NAfME Past-President to Discuss the First Super Bowl Halftime Show on CBS Friday

Super Bowl, marching band
Willie Hill will share halftime memories from the First Super Bowl. (Photo by UMass staff photographer John Solem)

 

Before he was president of the National Association for Music Education (2002-2004), then known as MENC, before he was a music teacher, before he was a renowned saxophonist player for Liza Minnelli and Grover Washington Jr., before he was a music education professor and director of the Fine Arts Center at the University of Massachusetts-Amherst, Willie L. Hill Jr. made history at the first Super Bowl.

He was the drum major who led the Grambling (Louisiana) College marching band, and the Arizona State marching band from Phoenix, in the first Super Bowl halftime show, 50 years ago. The Green Bay Packers and Kansas City Chiefs squared off at Memorial Coliseum in Los Angeles.

Hill told UMass Aherst News and Media Relations, “We had collaborated with other black bands all the time … But here’s an all-white band from Arizona. It was a different twist to what we were accustomed to. We had to make sure we were hot stuff.”

Watch Hill discuss his Super Bowl role in the CBS special at 9 pm ET/PT on Friday, February 5. Two University of Arizona marching band members who participated in the halftime show are also featured. The behind-the-scenes feature also looks at previous halftime performances by Katy Perry, Bruno Mars, Beyoncé, Bruce Springsteen, Prince, Paul McCartney, U2 and others.

UMass notes that “the two bands marched together, eventually forming an outline of the United States, a blend of black and white that wasn’t so seamless elsewhere across the national landscape or on the sports field.”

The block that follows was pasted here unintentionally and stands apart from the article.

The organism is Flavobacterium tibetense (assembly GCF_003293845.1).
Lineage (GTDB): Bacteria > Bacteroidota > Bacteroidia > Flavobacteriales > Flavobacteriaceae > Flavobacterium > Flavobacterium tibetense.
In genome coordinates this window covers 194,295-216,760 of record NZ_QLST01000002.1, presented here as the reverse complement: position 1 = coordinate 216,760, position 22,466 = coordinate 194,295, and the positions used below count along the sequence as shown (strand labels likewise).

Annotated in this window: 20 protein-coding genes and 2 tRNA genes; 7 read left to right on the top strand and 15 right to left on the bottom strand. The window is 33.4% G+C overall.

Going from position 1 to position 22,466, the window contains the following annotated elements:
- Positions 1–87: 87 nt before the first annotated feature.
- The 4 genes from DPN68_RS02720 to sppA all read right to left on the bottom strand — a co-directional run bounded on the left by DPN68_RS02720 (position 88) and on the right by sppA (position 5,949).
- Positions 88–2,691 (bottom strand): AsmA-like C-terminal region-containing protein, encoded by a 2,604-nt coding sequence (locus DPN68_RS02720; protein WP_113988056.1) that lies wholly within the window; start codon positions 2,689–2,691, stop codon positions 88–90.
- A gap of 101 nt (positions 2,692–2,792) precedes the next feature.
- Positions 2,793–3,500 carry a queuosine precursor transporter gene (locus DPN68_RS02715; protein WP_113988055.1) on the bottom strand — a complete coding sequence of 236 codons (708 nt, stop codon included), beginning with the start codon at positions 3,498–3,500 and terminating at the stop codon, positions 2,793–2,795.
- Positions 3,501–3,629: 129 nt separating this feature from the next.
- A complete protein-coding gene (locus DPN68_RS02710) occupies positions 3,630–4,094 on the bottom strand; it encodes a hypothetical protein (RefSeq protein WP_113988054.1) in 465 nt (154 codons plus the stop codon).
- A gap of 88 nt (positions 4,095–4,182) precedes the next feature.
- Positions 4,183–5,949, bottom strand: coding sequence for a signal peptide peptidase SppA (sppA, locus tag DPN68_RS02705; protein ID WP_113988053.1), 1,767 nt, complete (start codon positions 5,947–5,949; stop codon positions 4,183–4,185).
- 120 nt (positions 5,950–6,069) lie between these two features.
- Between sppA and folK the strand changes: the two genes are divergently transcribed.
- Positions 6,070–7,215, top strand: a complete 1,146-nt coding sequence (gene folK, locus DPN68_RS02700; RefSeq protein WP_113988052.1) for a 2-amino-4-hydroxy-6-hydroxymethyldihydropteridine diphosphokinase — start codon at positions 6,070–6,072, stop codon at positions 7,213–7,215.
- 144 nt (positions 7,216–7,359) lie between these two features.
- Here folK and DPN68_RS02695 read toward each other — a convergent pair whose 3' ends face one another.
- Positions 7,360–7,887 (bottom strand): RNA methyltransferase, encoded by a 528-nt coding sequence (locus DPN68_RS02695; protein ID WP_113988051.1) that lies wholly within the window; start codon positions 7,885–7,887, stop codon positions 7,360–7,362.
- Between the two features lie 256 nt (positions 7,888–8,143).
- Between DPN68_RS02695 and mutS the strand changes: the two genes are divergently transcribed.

UMass explains: “In a year that saw riots in cities from Detroit to Los Angeles, when the racially charged In the Heat of the Night won Best Picture at the Academy Awards and Thurgood Marshall became the first black Supreme Court Justice, the blending of both bands in front of 40 million Americans watching at home on television and 60,000 inside the Los Angeles Memorial Coliseum was monumental.”

 

marching band, drum major
Willie Hill and fellow marching band members were “hot stuff” at the first Super Bowl. (Photo furnished by Willie Hill)

 

Willie Hill’s Storied Career 

Hill received his B.S. from Grambling and earned an M.M. and Ph.D. degrees from the University of Colorado-Boulder. He was a professor of music education and assistant dean at the College of Music at the University of Colorado-Boulder for 11 years as well as director of education for the Thelonious Monk Institute in Los Angeles.

In 2000, Hill received the Lawrence Berk Leadership Award from the International Association for Jazz Education and the Jazz Education Achievement Award from Downbeat Magazine. In 1998, he was inducted into the Colorado Music Educators Hall of Fame. He was inducted into the Grambling Hall of Fame in 2008.

He is also author of several books, including The Instrumental History of Jazz, Approaching the Standards, and Jazz Pedagogy: The Jazz Educator’s Handbook and Resource Guide.

Further reading:

Star of Halftime Show,” University of Massachusetts Amherst, January 27, 2016.

FAC Director Willie Hill Part of CBS Special on History of Super Bowl Entertainment,” University of Massachusetts Amherst, January 7, 2016.

ESPN offers other Super Bowl halftime memories from Hill.

The NFL offers this history of Super Bowl halftime shows.

Time Magazine looks at Halftime Traditions.

Did this blog spur new ideas for your music program? Share them on Amplify! Interested in reprinting this article? Please review the reprint guidelines.

The National Association for Music Education (NAfME) provides a number of forums for the sharing of information and opinion, including blogs and postings on our website, articles and columns in our magazines and journals, and postings to our Amplify member portal. Unless specifically noted, the views expressed in these media do not necessarily represent the policy or views of the Association, its officers, or its employees.


February 4, 2016. © National Association for Music Education (NAfME.org).